During that 22bp decline in 30y Gilt yields in May 19, the NPV of liabilities increased by £77bn. Expect an increase in pension liabilities in March20.


Global Impact and implications:

Other defined benefit systems around the world will be suffering the exact same pain from the double whammy of increased liabilities lower risk assets, so expect announcements of deteriorating funding ratios which will have political and financial consequences:

  • For many companies, pension liabilities are “ON Balance Sheet” liabilities, which means that the companies with deficits will have a deterioration in their net capital employed position (net worth/equity).

  • A deterioration in net deficit positions could lead to further ALM de-risking and more fine tuning of asset allocation out of equity into more fixed income products.

  • Some countries might change payouts as contracts are less stringent (as the Dutch have already done post GFC). This will undoubtedly have an impact on consumption and consumer confidence.

  • Naturally, politicians and Central Bankers will want to see risk prices rebound, but they are powerless to react to force a rise in long end yields due to the implications on monetary policy and debt servicing (see a previous post : The premature end of low bond yields?).


A final comment should be made regarding the “Inflate away vs. write-off” argument that is debated to solve the existing state of global indebtedness. As can be seen from the pension fund numbers above, the writing-off of debt would lead to a Solvency problem for pension funds as their assets would decline and their deficits would soar – the same would obviously happen to people with defined contribution schemes who have invested in corporate and government bonds. Pensioners and those reaching a pensionable age would undoubtedly rebel against any government that would follow such a policy. Indeed, such action by any government would probably require the nationalisation of the pension industry – a huge cost that any government is unlikely to want to take (and probably one of the reasons why it has never been taken in the past).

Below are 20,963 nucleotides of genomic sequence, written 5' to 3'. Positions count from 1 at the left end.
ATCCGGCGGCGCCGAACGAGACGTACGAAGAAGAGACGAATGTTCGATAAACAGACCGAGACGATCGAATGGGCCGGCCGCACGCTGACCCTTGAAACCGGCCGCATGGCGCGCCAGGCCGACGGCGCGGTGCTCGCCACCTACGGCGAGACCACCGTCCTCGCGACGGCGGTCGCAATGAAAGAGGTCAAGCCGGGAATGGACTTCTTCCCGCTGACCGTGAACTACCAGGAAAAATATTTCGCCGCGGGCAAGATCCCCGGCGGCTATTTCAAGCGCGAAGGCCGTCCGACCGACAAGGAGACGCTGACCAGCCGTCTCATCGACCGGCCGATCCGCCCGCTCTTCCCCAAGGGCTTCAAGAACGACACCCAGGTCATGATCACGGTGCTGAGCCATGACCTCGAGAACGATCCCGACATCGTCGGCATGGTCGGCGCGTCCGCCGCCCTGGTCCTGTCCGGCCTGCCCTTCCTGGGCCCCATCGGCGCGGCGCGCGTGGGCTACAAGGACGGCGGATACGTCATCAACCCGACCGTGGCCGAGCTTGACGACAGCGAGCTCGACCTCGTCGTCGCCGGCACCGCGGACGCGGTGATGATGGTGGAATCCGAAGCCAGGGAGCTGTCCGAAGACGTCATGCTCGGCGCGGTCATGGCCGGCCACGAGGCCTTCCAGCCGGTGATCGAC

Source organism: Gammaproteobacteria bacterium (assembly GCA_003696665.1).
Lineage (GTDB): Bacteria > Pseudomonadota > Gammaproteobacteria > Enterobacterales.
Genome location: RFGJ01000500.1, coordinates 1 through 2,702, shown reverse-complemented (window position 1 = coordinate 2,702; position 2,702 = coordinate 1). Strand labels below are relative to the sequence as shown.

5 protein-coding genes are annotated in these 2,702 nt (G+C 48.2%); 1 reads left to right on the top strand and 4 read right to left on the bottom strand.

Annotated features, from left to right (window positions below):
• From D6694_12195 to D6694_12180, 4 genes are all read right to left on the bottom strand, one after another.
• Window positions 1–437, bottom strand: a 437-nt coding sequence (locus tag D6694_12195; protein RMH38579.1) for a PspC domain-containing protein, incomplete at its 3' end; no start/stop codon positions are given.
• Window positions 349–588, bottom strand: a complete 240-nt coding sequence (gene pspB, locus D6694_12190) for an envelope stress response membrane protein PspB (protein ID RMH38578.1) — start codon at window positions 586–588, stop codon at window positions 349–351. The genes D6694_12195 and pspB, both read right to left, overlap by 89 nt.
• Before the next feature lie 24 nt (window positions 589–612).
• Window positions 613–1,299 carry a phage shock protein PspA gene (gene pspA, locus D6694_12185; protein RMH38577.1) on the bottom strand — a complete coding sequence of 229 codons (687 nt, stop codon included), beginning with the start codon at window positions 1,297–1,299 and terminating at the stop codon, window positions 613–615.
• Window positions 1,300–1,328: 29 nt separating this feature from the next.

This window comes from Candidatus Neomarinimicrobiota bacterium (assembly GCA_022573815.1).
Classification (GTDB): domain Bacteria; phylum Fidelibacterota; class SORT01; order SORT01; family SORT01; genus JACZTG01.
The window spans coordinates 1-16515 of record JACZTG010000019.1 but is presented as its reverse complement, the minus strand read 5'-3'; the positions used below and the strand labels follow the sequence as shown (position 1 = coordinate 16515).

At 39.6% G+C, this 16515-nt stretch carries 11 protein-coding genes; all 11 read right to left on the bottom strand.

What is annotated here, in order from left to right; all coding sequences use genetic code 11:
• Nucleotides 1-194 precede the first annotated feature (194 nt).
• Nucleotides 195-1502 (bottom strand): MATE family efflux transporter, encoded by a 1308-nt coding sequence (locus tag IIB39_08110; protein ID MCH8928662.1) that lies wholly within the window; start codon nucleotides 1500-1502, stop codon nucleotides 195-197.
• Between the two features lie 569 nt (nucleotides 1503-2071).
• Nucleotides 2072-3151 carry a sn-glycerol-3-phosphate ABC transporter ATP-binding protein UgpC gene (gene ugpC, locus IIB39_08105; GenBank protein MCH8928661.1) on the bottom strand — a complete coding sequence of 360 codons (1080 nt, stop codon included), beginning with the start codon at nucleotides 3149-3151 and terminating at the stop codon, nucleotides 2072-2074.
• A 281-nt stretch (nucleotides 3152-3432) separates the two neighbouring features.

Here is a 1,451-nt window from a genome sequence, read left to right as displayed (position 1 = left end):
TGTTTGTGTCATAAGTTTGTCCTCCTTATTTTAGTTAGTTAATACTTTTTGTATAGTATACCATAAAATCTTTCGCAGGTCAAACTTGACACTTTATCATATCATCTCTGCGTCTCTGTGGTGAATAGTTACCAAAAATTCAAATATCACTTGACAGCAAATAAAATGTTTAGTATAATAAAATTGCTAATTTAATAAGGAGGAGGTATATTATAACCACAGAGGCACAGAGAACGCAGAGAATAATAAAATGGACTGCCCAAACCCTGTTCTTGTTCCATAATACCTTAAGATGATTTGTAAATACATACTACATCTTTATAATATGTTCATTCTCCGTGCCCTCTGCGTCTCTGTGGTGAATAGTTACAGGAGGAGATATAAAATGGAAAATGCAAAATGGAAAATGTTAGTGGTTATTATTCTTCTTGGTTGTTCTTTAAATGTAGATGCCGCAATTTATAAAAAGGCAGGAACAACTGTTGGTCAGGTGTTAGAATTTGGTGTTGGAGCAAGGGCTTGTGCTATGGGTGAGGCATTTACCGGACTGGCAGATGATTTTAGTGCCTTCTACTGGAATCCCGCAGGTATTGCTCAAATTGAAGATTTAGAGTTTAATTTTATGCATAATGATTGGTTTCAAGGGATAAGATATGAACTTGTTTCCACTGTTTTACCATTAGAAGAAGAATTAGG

Conclusion:

Expect pension funding ratios to deteriorate in March due to the toxic combination of a decline in long dated yields increasing the net present value of liabilities and due to a sell-off in asset values.

  • A “lower rates for longer” environment will not provide any help to the pension industry in the near future. Indeed, any bull flattening of the yield curve that might arise from Central Bank QE and Forward Guidance policy measures will most worsen the financial imbalance.

  • Whilst such monetary policy might help in lifting asset values, the liability is likely to dwarf that benefit, increasing deficits further.

  • Increased deficits will drag on the valuation of companies who have pensions as an “on-balance” sheet liability.

  • With 30year Real Yields already negative in many countries (US -13bp, UK -207bp, Bund -100bp), likely hedging actions of government bond purchases whose pension is linked to inflation will make them crystallise a loss for the duration of that investment.

  • The Pension Industry ALM stress will keep long dated forward curves inverted and real yields of long dated risk-free assets negative as long as Central Banks limit the free float of long dated bonds through QE.

  • The 10y to 30y part of government bond curves should remain flatter than expected for a long time – this problem is not going to go away in the near future.